DU Hosts International Business Competition
14 universities participate in Race & Case competition
If the size of the competition wasn’t impressive enough, the lineup of business schools participating in the 2017 Race & Case competition certainly heralded the growing significance of the event. Fourteen universities from three countries — the United Kingdom, Canada and the United States — came to DU to participate in the 14th annual competition, hosted by the Daniels College of Business. Students were asked to tackle a complex, real-life business case, presenting a solution to a panel of judges.
“This was a great opportunity for graduate business students to apply knowledge they gain in the classroom in a practical and meaningful way and gain helpful feedback from business leaders in the industry,” said Brent Chrite, dean at the Daniels College.
What makes this event so unique is that the competition is split into two parts. After students presented their cases at DU on Friday, Feb 24, the teams traveled to Breckenridge on Saturday to compete in a ski race.
“At Daniels we have really cultivated a way of thinking, which is to have fun with a purpose,” said Patrick Orr, senior director of international partnerships and college programs at Daniels. “We had 14 teams come from all over the world to just compete, and not only compete at a ski area, but actually compete as business students.”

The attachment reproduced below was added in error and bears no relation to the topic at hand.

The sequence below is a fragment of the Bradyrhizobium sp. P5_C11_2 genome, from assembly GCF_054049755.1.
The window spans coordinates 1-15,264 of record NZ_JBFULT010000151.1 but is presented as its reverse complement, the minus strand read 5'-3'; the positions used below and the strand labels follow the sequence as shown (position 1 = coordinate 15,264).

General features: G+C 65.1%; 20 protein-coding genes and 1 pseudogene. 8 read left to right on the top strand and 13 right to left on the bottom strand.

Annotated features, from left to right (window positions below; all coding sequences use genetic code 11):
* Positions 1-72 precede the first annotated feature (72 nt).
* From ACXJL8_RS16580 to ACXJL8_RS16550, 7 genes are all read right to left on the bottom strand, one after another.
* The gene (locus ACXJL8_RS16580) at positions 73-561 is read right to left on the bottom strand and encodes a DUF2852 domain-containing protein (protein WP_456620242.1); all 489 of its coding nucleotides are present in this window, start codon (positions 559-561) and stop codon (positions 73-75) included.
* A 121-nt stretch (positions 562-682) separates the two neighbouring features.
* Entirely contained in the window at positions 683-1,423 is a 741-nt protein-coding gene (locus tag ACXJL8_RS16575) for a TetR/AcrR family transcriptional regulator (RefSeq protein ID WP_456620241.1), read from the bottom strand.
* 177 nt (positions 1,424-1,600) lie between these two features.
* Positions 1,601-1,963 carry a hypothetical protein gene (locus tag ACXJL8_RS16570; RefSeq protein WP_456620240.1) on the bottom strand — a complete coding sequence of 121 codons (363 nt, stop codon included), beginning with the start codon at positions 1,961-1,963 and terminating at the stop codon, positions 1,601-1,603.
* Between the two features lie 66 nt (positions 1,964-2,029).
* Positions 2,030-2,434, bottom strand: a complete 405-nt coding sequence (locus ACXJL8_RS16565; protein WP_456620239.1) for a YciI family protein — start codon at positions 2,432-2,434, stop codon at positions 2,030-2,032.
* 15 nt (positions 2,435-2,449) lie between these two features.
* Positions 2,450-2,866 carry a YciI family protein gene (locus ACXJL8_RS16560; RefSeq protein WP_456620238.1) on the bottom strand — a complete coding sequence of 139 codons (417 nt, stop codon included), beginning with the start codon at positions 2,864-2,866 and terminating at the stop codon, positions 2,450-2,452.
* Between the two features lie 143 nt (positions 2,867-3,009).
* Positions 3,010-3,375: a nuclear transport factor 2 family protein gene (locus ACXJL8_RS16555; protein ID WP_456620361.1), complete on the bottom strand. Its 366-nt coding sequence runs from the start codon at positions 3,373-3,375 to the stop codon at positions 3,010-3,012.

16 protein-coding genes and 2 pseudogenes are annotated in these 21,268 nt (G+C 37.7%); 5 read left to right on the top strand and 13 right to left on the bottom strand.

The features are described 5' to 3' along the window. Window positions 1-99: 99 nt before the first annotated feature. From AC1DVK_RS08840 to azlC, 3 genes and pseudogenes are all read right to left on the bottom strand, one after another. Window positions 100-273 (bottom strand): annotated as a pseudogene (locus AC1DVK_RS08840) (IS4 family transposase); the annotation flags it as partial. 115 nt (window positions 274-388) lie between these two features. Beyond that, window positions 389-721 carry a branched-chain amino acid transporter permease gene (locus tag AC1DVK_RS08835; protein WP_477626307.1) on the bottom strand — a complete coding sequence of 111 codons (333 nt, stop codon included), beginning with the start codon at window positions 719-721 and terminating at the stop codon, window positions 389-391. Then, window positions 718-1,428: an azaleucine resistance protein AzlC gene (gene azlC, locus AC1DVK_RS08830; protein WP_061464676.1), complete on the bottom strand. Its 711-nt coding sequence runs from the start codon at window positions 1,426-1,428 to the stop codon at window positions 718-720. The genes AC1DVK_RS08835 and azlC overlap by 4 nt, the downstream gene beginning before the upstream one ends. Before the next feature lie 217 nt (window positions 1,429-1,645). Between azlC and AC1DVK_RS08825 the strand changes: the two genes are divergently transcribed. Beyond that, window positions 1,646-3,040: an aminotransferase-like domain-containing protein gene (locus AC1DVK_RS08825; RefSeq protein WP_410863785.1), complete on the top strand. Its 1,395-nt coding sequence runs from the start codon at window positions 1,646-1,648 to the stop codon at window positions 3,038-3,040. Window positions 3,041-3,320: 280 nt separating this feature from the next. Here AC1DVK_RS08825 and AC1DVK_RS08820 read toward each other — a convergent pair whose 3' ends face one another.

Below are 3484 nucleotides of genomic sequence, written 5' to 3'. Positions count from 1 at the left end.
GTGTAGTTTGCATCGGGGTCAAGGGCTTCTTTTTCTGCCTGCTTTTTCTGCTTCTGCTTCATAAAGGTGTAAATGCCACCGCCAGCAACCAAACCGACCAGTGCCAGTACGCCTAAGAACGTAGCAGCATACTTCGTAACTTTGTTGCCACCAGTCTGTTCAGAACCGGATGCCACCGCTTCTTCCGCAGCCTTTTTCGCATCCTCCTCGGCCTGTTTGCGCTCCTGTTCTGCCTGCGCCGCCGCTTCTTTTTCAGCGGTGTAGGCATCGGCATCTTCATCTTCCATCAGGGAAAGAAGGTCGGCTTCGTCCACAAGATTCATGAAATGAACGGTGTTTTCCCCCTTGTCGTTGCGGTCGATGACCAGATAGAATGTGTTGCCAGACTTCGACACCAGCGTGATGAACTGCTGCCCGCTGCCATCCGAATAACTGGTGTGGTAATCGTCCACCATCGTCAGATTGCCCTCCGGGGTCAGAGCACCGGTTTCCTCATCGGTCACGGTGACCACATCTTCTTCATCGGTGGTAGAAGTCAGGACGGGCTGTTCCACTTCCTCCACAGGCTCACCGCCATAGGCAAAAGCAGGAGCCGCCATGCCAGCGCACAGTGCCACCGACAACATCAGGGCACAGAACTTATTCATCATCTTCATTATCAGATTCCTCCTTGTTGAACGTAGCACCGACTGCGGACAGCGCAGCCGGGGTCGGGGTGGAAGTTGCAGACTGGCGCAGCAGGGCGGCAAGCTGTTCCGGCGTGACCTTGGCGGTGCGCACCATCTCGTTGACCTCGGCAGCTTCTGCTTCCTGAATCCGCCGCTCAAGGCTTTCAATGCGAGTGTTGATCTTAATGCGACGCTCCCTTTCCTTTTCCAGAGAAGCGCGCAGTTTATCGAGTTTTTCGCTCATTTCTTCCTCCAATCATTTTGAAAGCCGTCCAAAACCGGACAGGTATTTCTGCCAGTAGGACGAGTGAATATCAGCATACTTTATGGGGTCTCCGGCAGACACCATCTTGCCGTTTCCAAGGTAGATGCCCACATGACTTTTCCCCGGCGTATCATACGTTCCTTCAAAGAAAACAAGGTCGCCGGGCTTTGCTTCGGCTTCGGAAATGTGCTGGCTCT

This year’s competition featured teams from American University, London Business School, Simon Fraser University, the University of Florida, the University of South Carolina, the University of Utah, Georgia Tech University, the University of Wisconsin, the University of Southern California, the University of Alabama, Purdue University, Rice University, Vanderbilt University and the University of Denver.
“The opportunity to fly half way around the world to participate in a competition that allows us to ski some of the best snow and conditions in the world, that’s a huge draw for us,” said Josh Chakravarty from the London Business School. “It’s a huge differentiator for the competition.”
This year, students were challenged to identify ways in which Chipotle Mexican Grill could address ethical and leadership issues related to food contamination and the resulting financial fallout. The case was co-authored by Daniels Assistant Professor Paul Seaborn and Adjunct Professor Bud Bilanich. Executives from companies around the metro area served as volunteer judges.
“Some of the judges said the ideas they heard were crazy. Other judges said, ‘You know what, Chipotle should be listening to them,’” Orr said. “So, we are going to put the case and all the results in front of Chipotle and see if there are any nuggets they can take from it.”
The winning team was the University of Florida. Alabama and Vanderbilt finished second and third, respectively. While the Daniels team did not place in the top three, the experience they gained underscored the education they receive in the classroom every day.
“I’m at Daniels because I live in Denver, and it was time for me to pursue my master’s,” said Mary Beth Cote-Jensen, a member of the Daniels team. “This really solidified for me the value that this school has to offer its students and how seriously they take, not just academia, not just the classes, not just the recreational activities, but ethics and leadership and wanting to make sure that we are well-rounded students to be as successful as we possibly can.”